Philips, the Dutch electronics firm, has pioneered a lot more digital technology that we take for granted than you may think. It recently filed a patent application relating to control over ad skipping. Predictably, it’s the source of considerable discussion.
I think Philips has it right. TV programmers ought to be able to force viewers to watch commercials. And as the patent makes clear, consumers ought to be able to pay for the option to watch without commercial interruption.
Have I cracked? Not at all. We have an expression in Texas: “Sunlight is a powerful disinfectant.” It fits this case. All Philips is really saying is, “Give consumers the same choice on TV as they’ve had online for 10 years: free online service with ads or for-pay without ads. They’ll tell you what they want to watch and what they don’t. Likewise, they’ll tell you what they are willing to pay for and what they aren’t.”
Without true consumer choice, all marketers can expect are more of the same reassurances and generalizations about the current model’s effectiveness, none of which actually makes things work better. To be fair, consumers do have a choice: If they really object to ads, they can turn off the TV. Or, they can watch each and every ad while occasionally grabbing another beer from the fridge, which even Jaime Kellner acknowledges is OK. Understand the chance of either of these extremes happening en masse is the about the same as ice fishing surpassing the limbo in popularity among Jamaicans.
Philips is offering a viable choice and, in doing so, a way forward.
All the noise goes away with true choice and content control. I can either get free TV and watch the shows I want with ads, or I can pay for commercial-free content. This second choice is a critical part of Philips’ patent. Can you image the backlash if you could no longer skip forward or even change channels without the option to pay for commercial-free content? My advice in that case is to invest in both TV manufacturers and shoe stores: there will be a need for replacements of both as size 12 boots and TV sets meet in violent collisions in living rooms across the country.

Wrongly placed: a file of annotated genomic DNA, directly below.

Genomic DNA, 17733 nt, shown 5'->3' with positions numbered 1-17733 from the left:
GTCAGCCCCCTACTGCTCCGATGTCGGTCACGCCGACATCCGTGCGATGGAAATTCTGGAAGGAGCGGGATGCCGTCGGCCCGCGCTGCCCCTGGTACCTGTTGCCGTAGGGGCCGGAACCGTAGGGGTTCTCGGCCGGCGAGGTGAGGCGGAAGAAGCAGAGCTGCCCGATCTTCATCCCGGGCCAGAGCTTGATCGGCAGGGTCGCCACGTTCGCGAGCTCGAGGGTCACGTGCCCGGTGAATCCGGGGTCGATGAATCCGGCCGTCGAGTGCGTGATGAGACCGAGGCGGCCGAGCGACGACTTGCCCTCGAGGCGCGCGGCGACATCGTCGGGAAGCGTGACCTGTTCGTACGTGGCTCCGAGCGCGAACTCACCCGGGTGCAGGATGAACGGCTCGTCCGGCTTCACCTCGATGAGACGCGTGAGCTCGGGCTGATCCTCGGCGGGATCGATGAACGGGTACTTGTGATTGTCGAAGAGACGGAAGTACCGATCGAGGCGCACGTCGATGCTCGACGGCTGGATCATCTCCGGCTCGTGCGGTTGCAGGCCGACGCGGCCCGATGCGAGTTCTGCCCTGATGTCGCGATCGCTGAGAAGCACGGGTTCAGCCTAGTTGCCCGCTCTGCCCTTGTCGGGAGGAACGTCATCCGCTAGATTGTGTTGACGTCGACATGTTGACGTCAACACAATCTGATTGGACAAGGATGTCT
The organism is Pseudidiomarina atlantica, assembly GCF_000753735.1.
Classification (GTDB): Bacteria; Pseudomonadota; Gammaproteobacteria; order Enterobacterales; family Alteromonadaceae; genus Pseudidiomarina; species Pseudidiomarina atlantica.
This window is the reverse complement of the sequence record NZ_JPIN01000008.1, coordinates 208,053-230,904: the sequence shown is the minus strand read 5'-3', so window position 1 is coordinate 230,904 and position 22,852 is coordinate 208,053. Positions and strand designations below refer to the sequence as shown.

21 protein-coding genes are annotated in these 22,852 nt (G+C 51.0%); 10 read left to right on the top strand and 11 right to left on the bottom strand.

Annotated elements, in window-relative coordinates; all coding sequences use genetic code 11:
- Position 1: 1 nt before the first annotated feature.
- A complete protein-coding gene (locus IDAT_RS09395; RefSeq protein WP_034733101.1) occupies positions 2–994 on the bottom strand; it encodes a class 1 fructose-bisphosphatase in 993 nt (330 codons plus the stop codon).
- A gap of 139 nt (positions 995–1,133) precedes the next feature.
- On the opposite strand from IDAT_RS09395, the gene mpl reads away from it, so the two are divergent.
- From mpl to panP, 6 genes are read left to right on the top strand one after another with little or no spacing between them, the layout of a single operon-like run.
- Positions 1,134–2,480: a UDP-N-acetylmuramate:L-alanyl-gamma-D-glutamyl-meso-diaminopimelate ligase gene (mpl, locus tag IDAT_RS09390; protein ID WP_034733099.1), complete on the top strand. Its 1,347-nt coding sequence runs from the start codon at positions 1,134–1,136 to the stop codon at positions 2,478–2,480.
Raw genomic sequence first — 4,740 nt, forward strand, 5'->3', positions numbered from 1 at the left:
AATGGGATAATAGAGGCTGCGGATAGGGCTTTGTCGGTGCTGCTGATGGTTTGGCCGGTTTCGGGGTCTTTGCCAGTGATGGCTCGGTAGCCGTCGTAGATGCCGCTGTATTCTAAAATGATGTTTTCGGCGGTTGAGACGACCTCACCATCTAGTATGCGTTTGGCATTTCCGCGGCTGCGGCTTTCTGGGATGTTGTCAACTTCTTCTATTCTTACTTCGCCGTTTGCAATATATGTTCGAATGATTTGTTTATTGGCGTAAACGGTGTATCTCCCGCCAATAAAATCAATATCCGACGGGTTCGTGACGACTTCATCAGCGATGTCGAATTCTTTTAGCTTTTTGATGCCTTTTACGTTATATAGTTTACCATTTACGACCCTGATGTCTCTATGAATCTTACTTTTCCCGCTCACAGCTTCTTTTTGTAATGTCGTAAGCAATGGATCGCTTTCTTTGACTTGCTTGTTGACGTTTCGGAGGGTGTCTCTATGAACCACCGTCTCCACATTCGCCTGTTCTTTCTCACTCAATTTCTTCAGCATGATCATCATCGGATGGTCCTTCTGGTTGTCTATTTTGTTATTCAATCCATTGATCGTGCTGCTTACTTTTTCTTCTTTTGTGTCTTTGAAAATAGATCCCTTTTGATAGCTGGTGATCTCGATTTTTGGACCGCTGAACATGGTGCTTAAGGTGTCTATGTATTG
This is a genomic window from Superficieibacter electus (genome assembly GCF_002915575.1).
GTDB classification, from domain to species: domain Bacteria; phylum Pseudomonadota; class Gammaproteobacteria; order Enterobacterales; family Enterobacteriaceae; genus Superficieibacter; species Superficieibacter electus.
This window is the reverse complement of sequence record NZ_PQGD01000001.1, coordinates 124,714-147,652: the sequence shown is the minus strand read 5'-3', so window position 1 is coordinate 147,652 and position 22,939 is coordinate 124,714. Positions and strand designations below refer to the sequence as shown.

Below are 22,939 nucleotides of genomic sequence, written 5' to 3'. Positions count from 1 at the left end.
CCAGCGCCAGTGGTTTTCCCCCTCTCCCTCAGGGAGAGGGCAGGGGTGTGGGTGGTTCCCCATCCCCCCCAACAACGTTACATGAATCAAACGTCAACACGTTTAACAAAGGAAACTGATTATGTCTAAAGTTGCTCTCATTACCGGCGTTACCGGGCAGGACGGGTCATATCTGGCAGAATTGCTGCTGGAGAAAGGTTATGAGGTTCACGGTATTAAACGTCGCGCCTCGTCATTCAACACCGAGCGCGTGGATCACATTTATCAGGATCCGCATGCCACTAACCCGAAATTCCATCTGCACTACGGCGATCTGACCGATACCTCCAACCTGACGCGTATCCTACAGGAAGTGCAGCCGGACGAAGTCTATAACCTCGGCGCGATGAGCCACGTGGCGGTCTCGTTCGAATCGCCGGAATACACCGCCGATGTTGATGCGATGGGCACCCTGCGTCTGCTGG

While we’re at it, let’s make all content available à la carte, as it is online. Instead of “America’s Top 750” or “The Viacom Bundle,” how about just a menu with two prices for each show: with and without commercials.? Sure, a lot a TV “talent” would go back to waiting to be discovered, but so what? My content bill probably wouldn’t change all that much. I pay a couple hundred bucks or so each month for the multi-hundred channel selection of video and audio available in our home. I’ve got to believe we could get “The Daily Show,” SPEED, Link TV, OLN, Free Speech TV, Nickelodeon, and PBS, plus a couple of movies and a few satellite radio channels, without commercials for the same money. Using Slingbox along with TiVo, I could then watch that content from the comfort of my Heavenly Bed while traveling. How nice would that be? Pretty nice. Relaxing, even.
What would it mean for marketers? First, they’d know how many people want to be interrupted with ads, and they’d have those people’s permission to do so. They’d also know how many people would rather be left alone to do their own research and could, therefore, more easily justify spending in alternate channels. Online, through e-marketing efforts, they could service many of these consumers. They could use TiVo’s Showcase or FilmLoop’s photocasting platform, or they could offer on-demand content through Maven. Look at the new Land Rover “Go Beyond” series, released online as a further example of what savvy e-marketers are doing. Far from losing TV, marketers with a non-interruptive online presence would gain powerful, measurable marketing channels.
My hat’s off to Philips. Bring this to market, make sure every household has it, and let choice reign. The purveyors of content people choose to see deserve to get paid for what they provide, either by advertisers or directly by consumers. Advertisers deserve reassurance that people actually watch their commercials if those people agreed to do so in exchange for free TV. Consumers, one way or the other, are increasingly taking control over what they watch and under what terms. The process Philips has introduced is simply the next step in what’s been brewing for quite a while.
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